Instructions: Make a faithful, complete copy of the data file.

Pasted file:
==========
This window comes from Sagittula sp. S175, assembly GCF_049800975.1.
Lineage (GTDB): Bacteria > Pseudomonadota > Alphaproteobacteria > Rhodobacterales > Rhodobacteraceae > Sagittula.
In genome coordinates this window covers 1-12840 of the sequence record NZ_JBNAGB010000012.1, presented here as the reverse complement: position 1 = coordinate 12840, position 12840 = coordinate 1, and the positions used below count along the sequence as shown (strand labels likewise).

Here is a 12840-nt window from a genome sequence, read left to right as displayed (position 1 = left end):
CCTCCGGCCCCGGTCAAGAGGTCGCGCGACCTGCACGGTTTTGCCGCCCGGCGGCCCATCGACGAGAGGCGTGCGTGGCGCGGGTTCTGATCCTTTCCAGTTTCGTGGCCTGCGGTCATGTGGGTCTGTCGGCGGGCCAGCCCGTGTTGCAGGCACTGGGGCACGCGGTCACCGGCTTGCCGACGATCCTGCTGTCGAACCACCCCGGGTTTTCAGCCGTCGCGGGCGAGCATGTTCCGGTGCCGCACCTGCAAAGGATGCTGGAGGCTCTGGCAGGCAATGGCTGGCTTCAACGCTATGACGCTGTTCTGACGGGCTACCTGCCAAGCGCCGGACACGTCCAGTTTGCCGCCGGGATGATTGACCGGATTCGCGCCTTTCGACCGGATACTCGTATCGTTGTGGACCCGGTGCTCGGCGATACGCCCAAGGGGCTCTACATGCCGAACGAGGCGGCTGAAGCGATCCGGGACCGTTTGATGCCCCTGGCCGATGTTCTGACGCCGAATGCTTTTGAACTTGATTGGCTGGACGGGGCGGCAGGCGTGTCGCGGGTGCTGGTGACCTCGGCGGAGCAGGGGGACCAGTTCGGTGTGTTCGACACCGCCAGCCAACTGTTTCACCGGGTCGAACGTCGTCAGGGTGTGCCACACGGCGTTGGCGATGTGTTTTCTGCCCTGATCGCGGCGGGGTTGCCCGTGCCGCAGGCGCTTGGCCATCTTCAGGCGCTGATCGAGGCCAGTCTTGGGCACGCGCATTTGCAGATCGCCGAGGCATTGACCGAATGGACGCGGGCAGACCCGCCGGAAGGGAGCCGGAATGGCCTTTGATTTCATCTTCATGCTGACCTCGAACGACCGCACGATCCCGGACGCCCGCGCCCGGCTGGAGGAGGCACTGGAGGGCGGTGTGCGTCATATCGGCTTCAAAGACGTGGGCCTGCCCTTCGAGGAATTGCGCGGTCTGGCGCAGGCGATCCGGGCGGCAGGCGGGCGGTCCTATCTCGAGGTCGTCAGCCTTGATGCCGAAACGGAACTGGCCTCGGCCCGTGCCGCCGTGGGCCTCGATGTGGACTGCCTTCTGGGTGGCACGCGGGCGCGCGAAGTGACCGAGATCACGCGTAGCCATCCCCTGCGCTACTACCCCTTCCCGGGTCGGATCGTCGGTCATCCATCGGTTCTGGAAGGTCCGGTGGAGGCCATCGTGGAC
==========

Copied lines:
This window comes from Sagittula sp. S175, assembly GCF_049800975.1.
Lineage (GTDB): Bacteria > Pseudomonadota > Alphaproteobacteria > Rhodobacterales > Rhodobacteraceae > Sagittula.
In genome coordinates this window covers 1-12840 of the sequence record NZ_JBNAGB010000012.1, presented here as the reverse complement: position 1 = coordinate 12840, position 12840 = coordinate 1, and the positions used below count along the sequence as shown (strand labels likewise).

Here is a 12840-nt window from a genome sequence, read left to right as displayed (position 1 = left end):
CCTCCGGCCCCGGTCAAGAGGTCGCGCGACCTGCACGGTTTTGCCGCCCGGCGGCCCATCGACGAGAGGCGTGCGTGGCGCGGGTTCTGATCCTTTCCAGTTTCGTGGCCTGCGGTCATGTGGGTCTGTCGGCGGGCCAGCCCGTGTTGCAGGCACTGGGGCACGCGGTCACCGGCTTGCCGACGATCCTGCTGTCGAACCACCCCGGGTTTTCAGCCGTCGCGGGCGAGCATGTTCCGGTGCCGCACCTGCAAAGGATGCTGGAGGCTCTGGCAGGCAATGGCTGGCTTCAACGCTATGACGCTGTTCTGACGGGCTACCTGCCAAGCGCCGGACACGTCCAGTTTGCCGCCGGGATGATTGACCGGATTCGCGCCTTTCGACCGGATACTCGTATCGTTGTGGACCCGGTGCTCGGCGATACGCCCAAGGGGCTCTACATGCCGAACGAGGCGGCTGAAGCGATCCGGGACCGTTTGATGCCCCTGGCCGATGTTCTGACGCCGAATGCTTTTGAACTTGATTGGCTGGACGGGGCGGCAGGCGTGTCGCGGGTGCTGGTGACCTCGGCGGAGCAGGGGGACCAGTTCGGTGTGTTCGACACCGCCAGCCAACTGTTTCACCGGGTCGAACGTCGTCAGGGTGTGCCACACGGCGTTGGCGATGTGTTTTCTGCCCTGATCGCGGCGGGGTTGCCCGTGCCGCAGGCGCTTGGCCATCTTCAGGCGCTGATCGAGGCCAGTCTTGGGCACGCGCATTTGCAGATCGCCGAGGCATTGACCGAATGGACGCGGGCAGACCCGCCGGAAGGGAGCCGGAATGGCCTTTGATTTCATCTTCATGCTGACCTCGAACGACCGCACGATCCCGGACGCCCGCGCCCGGCTGGAGGAGGCACTGGAGGGCGGTGTGCGTCATATCGGCTTCAAAGACGTGGGCCTGCCCTTCGAGGAATTGCGCGGTCTGGCGCAGGCGATCCGGGCGGCAGGCGGGCGGTCCTATCTCGAGGTCGTCAGCCTTGATGCCGAAACGGAACTGGCCTCGGCCCGTGCCGCCGTGGGCCTCGATGTGGACTGCCTTCTGGGTGGCACGCGGGCGCGCGAAGTGACCGAGATCACGCGTAGCCATCCCCTGCGCTACTACCCCTTCCCGGGTCGGATCGTCGGTCATCCATCGGTTCTGGAAGGTCCGGTGGAGGCCATCGTGGAC